UBI Feasible?

Universal Basic Income (UBI) is seen by many as an alternative to the existing system of subsidies, which is often associated with systemic inefficiencies.

What is UBI?

A basic income is an income unconditionally granted to all on an individual basis, without means test or work requirement. It is a form of minimum income guarantee that differs from those that now exist in various European countries in three important ways:

  1. It is being paid to individuals rather than households;
  2. It is paid irrespective of any income from other sources;
  3. It is paid without requiring the performance of any work or the willingness to accept a job if offered.

IMF Report on UBI in India –

The latest Fiscal Monitor of the IMF, in its analysis, used fiscal space equivalent to the cost of the public distribution system and energy subsidies in 2011-12. It showed that this can finance an annual Universal Basic Income of Rs2,600 per person, which is equivalent to about 20% of that year’s median per capita consumption, with the estimated cost at about 3% of the gross domestic product (GDP). The Fund did not account for the subsidy reforms of recent years.

Arguments in favour of UBI –

  • A large proportion of the population in India still lives below the poverty line and a number of government programmes providing subsidies and support to the poor are marred by inefficiencies. There are leakages in the system, and often, people who actually need government support are left out. Therefore, it is argued that Universal Basic Income will overcome these problems by providing a basic income to all citizens.
  • The 2016-17 Economic Survey argued that Universal Basic Income is “…more feasible in a country like India, where it can be pegged at relatively low levels of income but still yield immense welfare gains”.

Arguments against UBI –

  • First, the biggest issue is that India doesn’t have the fiscal capacity to implement Universal Basic Income. For example, the Economic Survey calculations showed that a 75% universality rate with an annual Universal Basic Income of Rs7,620 per year at 2016-17 prices will cost about 5% of the GDP.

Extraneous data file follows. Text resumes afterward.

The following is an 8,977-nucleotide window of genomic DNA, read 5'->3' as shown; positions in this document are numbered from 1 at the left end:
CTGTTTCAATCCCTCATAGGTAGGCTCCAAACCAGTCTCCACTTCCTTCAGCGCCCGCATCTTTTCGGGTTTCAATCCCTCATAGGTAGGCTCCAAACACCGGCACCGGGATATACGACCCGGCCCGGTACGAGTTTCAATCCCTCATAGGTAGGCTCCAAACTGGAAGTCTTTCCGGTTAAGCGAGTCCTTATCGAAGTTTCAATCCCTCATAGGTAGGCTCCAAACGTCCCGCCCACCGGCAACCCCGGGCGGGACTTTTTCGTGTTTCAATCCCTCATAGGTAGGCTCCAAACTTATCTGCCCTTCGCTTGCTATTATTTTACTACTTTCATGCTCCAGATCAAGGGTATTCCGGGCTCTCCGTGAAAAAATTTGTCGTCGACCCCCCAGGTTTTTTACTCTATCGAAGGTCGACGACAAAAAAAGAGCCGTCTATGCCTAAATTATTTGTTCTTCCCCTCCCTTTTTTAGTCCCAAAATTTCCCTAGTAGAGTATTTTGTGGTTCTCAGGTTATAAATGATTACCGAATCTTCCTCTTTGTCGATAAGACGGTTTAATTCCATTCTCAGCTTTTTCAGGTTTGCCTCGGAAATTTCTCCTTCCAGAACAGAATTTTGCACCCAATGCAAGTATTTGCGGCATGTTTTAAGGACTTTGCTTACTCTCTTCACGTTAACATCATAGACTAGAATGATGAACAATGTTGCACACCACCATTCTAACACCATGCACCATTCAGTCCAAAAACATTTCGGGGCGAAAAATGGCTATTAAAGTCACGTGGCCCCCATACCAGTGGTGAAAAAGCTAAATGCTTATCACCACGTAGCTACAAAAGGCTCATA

• Second, Universal Basic Income can create distortions in the labour market. A steady, permanent and guaranteed income without any work is likely to affect labour mobility and participation.
  • Third, the nature of Indian politics can create complications. It is highly likely that political parties, in order to improve their chances in elections, would want to increase the amount of Universal Basic Income or try to bring back subsidies in some form or the other, which will have fiscal implications.

Way forward –

What India needs is not Universal Basic Income. It needs rationalisation of subsidies, better targeting and operational efficiency. It needs to move to cash transfers at an accelerated pace with the use of Jan-Dhan, Aadhaar and mobile.

As history has shown, the best way to pull people out of poverty is sustained higher growth. Therefore, rather than creating permanent doles like Universal Basic Income for the entire population, it is necessary to create conditions for higher growth which will decisively lift people out of poverty.

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